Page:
• College presidents agree binge drinking is the most serious problem on campus.
  • In 1999, Harvard University’s School of Public Health College Alcohol Study surveyed students at 119 colleges. Here are some of the findings:


  • 44% of U.S. college students engaged in binge drinking during the two weeks before the survey.
  • 51% of the MEN drank 5 or more drinks in a row
  • 40% of the WOMEN drank 4 or more drinks in a row
  • Students more likely to binge drink are white, age 23 or younger, and are residents of a fraternity or sorority. If they were binge drinkers in high school, they were three times more likely to binge in college.
  • The percentage of students who were binge drinkers was nearly uniform from freshman to senior year, even though students under 21 are prohibited from purchasing alcohol.
  • Over half the binge drinkers, almost one in four students, were frequent binge drinkers, that is, they binged three or more times in a two-week period. While one in five students reported abstaining from drinking alcohol.


Binge drinkers cited the following as important reasons for drinking:

  • Drinking to get drunk (cited by 47% of students who consumed alcohol)
  • Status associated with drinking
  • Culture of alcohol consumption on campus
  • Peer pressure & academic stress


A higher percentage of binge drinkers than non-binge drinkers reported having experienced alcohol-related problems since the beginning of the school year. Frequent binge drinkers were 21 times more likely than non-binge drinkers to have:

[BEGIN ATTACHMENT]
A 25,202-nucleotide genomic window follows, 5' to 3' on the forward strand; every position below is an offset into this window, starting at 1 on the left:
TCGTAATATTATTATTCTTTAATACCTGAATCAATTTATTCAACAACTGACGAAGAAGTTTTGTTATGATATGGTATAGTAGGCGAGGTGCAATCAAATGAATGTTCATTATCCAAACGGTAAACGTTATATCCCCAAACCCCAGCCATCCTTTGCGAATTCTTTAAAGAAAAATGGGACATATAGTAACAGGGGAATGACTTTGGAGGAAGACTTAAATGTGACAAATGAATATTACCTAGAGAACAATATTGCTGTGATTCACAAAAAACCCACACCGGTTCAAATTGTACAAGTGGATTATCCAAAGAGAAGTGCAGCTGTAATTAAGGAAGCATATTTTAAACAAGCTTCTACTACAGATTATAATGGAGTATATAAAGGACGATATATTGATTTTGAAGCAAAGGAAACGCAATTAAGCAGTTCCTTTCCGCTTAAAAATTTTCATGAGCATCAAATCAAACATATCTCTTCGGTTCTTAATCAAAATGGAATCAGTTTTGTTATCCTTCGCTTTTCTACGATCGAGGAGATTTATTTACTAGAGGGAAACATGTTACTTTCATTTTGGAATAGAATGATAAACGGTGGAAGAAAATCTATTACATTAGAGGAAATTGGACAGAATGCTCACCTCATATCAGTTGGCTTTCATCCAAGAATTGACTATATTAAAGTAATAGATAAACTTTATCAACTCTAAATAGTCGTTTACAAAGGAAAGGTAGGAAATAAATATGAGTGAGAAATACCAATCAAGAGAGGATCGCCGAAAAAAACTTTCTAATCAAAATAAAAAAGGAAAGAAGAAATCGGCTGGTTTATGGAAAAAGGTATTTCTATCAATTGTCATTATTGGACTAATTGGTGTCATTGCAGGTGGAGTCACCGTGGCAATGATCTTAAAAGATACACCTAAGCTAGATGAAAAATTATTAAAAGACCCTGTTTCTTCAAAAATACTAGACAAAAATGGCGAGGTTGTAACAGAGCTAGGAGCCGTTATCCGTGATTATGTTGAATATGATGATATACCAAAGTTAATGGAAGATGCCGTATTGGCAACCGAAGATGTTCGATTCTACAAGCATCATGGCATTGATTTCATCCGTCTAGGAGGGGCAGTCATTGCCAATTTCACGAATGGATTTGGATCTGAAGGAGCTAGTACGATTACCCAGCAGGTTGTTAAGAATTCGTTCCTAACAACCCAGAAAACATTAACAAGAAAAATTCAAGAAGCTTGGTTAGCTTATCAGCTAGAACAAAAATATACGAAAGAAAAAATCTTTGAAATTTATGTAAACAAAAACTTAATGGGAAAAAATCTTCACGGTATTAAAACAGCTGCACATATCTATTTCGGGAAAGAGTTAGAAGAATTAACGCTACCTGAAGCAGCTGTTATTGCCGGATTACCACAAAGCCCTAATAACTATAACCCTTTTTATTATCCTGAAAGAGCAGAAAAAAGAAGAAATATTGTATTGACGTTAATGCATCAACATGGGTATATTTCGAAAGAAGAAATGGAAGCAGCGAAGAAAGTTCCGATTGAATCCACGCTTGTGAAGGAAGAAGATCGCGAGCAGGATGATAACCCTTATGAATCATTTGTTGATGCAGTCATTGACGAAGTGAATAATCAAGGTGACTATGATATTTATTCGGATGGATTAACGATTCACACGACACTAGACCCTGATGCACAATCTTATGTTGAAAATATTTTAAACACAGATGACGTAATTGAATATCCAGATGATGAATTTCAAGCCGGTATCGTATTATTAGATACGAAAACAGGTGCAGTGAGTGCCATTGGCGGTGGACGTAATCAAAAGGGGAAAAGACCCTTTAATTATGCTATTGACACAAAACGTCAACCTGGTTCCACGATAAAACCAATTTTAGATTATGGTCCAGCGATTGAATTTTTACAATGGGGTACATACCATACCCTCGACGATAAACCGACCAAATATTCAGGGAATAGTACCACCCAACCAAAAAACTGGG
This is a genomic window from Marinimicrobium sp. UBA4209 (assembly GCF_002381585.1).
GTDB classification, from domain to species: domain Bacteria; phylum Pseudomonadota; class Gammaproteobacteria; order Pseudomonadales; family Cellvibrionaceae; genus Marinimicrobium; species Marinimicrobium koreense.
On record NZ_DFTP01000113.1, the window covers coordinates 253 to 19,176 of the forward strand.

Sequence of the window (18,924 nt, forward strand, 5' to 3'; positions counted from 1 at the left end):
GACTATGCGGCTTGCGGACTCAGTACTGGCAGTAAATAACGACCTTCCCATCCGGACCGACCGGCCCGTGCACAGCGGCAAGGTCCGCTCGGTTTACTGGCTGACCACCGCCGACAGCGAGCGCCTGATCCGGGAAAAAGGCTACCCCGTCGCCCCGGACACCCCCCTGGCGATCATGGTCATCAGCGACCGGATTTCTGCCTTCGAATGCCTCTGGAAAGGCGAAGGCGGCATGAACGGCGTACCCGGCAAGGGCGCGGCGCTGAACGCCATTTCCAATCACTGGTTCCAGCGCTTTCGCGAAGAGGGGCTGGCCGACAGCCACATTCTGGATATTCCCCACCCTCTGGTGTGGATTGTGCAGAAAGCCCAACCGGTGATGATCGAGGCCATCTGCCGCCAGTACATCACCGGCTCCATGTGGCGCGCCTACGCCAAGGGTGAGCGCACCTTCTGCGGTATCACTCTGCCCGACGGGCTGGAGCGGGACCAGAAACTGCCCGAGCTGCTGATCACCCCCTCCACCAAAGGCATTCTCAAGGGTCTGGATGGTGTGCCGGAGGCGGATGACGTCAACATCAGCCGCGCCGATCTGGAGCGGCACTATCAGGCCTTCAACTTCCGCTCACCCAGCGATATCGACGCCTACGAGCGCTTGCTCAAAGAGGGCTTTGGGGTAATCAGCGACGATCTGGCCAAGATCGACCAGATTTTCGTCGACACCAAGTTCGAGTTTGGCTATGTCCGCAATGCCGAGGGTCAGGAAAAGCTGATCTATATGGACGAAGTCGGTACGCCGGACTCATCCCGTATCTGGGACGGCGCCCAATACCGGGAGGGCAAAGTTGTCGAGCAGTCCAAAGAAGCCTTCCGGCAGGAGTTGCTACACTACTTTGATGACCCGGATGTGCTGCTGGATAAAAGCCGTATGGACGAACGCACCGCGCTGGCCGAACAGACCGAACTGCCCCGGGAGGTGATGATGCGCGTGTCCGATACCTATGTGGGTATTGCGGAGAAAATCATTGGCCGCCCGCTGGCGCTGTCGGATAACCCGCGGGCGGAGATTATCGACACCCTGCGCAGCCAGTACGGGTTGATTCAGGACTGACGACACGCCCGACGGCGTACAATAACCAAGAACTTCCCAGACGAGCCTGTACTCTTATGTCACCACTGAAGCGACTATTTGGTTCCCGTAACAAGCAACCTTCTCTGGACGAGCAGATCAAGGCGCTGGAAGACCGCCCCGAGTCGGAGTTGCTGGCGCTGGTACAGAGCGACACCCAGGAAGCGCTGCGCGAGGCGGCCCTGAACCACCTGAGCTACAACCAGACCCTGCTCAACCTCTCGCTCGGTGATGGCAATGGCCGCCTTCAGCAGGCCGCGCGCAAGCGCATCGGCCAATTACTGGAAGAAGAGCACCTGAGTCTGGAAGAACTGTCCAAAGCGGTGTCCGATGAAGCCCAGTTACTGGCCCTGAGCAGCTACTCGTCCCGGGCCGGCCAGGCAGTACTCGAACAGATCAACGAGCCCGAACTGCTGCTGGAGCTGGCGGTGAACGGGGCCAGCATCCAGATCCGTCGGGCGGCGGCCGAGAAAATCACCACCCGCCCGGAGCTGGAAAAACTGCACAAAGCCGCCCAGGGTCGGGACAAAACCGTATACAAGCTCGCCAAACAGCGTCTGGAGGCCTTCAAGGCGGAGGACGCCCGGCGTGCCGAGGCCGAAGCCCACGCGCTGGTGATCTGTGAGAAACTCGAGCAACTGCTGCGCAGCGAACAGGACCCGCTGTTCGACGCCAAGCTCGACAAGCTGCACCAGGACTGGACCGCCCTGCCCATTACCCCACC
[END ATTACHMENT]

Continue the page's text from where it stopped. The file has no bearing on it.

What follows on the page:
• Missed class
  • Engaged in unplanned sexual activity
  • Fallen behind in school work
  • Not used protection when having sex
  • Damaged property
  • Gotten in trouble with campus police
  • Been hurt or injured
  • Driven a car after drinking


About three out of four students responding to the study reported experiencing at least one adverse consequence of another student’s drinking during the school year. At colleges with a high binge drinking rates:

  • 71% had sleep or study interrupted
  • 23% had a serious argument
  • 57% had to take care of an intoxicated student
  • 16% had property damaged
  • 36% had been insulted or humiliated
  • 11% had been pushed, hit or assaulted
  • 23% had experienced an unwanted sexual
  • 1% had been the victim of a sexual advance Assault or "date rape"


Binge drinking is a widespread phenomenon on most college campuses, a problem that not only interferes with the mission of higher education but also carries with it serious risks of disease, injury, and death. Findings from the Harvard survey suggest that college and university administrators will want to intensify their search for new approaches to preventing both underage and binge drinking.

Updated March 2000

For more information on the The Harvard School of Public Health College Alcohol Study, click here.